"Blessed is he that cometh in the Science of Wisdom." ~Phineas Parkhurst Quimby
October 25, 2015
by Phineas Parkhurst Quimby
Most all believed in a resurrection of the dead, but it was at the end of the world. This idea Christ opposed by correcting Martha when she said to him, “If thou hadst been here our brother would not have died.” Christ answered her by saying, Thy brother shall rise again. She replied that she knew he would rise again at the last day, at the resurrection, showing that she believed in a resurrection at the end of the world. But did Christ sanction this belief? No, he said, I am the resurrection and the life, he that believes in me shall never die. Now where did Christ's belief differ from the rest of the people? In this: He knew what the people's belief was concerning a resurrection; they believed that the dead would rise again; he knew that there was no such state as death, but man continues along and is just what he makes himself. Now here was a difference of opinion. Their opinion embraced all of the errors of the Egyptian darkness. It embraced a belief in a located heaven and hell; it also embraced a devil and evil spirits which were let loose in the world to torment man. It also embraced the belief in disease and all its bad effects; besides these exist hundreds of other beliefs which affect the people.
This was the state of the world when Christ commenced his reform, and this was what he had to contend with. These beliefs were called yokes and the priests and rulers would not lift their finger to lighten their burdens. Therefore Christ said to the people, Come unto me all ye that labor and are heavy laden and I will give you rest; take my yoke upon you, for my yoke is easy and my burden light.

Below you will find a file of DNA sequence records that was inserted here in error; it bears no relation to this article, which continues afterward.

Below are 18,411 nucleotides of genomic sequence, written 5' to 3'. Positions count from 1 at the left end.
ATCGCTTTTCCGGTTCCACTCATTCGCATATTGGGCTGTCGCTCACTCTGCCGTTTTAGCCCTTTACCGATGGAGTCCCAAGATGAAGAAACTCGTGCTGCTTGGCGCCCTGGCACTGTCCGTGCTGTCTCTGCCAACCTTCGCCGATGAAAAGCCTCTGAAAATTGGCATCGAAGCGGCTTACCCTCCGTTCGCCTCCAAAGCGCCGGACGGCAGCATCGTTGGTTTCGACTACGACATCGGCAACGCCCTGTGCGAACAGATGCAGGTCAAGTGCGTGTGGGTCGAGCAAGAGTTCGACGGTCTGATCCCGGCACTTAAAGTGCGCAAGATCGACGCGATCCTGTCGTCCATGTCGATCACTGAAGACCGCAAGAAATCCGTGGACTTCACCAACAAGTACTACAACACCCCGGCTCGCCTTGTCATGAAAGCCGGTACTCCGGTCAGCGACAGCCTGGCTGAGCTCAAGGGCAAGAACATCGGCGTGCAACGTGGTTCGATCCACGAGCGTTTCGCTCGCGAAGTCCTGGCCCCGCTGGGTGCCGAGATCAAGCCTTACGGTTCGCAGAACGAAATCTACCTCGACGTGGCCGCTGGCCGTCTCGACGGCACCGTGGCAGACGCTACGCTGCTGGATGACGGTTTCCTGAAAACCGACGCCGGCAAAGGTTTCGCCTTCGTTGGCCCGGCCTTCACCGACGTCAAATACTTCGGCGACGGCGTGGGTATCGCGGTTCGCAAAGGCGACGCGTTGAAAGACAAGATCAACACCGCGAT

Now what was Christ's yoke? It was his belief and the burden was truth and truth condemned all these errors; therefore to take his yoke upon them, the burden would be in proportion to the yoke. Therefore if they believed in Christ, they would throw off the Egyptian yoke or burden and all. Now the burden borne by the yoke or belief was their opinions in regard to a located heaven or hell. This belief Christ opposed and tried to convince the people that these places were states of the mind and that there was no such a being as a devil, independent of the person affected.
Take mankind as they are, believing some in good, some in bad spirits and some in none at all and it is not strange that any excitement produced by the development of the mind should disturb mankind. If the people would settle down on some belief on which they could agree, in a short time they would not be tossed about by every wind of doctrine; but I shall take the world as it is and show that all of these developments are the effect of the mind and have nothing to do with the dead. I will admit all that is claimed by the spiritualists but must differ with them in their explanation of the facts. Where does the idea arise that it is the spirits of the dead, from what is said while in this trance? The medium when aroused from the trance remembers nothing of what he has been saying. When asked by someone of the company if he was conscious of what he had been doing, his answer is No. The company are then left to argue the subject and then adopt a belief.